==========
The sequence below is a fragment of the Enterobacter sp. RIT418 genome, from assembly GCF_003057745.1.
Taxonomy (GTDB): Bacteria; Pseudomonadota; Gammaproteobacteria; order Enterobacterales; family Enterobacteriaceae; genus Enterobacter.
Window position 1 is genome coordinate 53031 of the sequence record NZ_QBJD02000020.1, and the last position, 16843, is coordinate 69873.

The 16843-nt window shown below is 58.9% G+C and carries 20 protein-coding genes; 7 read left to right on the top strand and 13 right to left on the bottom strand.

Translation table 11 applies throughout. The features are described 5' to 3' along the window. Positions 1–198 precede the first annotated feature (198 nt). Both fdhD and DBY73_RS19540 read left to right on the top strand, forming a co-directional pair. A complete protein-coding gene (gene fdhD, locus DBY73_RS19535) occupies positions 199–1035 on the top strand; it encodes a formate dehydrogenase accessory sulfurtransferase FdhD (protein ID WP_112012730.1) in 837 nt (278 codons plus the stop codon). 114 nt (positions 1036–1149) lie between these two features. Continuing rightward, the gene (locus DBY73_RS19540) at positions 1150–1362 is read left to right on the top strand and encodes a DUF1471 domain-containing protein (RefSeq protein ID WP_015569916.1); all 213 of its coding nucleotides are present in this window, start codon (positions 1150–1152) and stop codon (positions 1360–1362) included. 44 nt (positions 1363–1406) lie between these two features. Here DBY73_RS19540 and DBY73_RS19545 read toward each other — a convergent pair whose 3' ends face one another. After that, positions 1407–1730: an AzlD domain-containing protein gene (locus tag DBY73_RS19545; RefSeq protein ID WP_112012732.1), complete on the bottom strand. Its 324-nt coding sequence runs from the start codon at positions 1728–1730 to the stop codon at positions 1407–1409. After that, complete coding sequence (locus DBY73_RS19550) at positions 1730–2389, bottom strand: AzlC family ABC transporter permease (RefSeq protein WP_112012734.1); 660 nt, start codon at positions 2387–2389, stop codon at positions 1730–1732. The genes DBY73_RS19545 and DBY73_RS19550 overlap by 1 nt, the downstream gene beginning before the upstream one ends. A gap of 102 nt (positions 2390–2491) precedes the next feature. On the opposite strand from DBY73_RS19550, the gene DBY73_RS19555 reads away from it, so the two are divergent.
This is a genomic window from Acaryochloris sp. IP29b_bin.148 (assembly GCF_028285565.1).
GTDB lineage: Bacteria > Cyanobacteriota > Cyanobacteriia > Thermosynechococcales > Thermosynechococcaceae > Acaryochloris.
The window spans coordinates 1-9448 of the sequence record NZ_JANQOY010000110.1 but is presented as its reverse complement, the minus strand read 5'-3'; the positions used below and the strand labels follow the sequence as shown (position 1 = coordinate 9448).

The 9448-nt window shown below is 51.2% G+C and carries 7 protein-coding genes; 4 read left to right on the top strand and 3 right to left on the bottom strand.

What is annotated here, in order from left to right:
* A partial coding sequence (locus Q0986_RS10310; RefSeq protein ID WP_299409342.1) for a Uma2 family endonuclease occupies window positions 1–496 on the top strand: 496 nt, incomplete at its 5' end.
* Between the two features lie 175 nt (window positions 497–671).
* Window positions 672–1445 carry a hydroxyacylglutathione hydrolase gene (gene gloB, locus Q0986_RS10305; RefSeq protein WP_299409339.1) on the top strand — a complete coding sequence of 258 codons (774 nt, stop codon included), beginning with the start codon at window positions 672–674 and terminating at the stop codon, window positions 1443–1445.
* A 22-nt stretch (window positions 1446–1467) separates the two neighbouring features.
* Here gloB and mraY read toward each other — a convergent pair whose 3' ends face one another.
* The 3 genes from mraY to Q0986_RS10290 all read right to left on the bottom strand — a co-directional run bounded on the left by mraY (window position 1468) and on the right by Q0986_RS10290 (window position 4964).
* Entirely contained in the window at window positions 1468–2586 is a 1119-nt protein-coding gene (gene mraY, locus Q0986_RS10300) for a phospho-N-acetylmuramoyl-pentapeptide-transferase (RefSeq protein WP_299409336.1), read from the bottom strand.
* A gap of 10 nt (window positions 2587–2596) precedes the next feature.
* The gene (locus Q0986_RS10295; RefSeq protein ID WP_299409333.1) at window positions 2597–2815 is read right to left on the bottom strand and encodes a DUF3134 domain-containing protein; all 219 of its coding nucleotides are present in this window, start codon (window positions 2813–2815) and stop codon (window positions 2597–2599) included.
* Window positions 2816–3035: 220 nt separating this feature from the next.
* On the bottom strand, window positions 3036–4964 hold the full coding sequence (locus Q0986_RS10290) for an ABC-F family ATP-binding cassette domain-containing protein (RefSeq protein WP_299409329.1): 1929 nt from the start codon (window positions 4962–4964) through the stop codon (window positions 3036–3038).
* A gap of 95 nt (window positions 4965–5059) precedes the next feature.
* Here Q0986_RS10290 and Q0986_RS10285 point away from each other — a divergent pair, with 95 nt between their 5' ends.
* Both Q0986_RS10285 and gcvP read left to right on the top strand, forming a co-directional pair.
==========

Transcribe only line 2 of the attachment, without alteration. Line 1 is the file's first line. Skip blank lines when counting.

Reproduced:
Taxonomy (GTDB): Bacteria; Pseudomonadota; Gammaproteobacteria; order Enterobacterales; family Enterobacteriaceae; genus Enterobacter.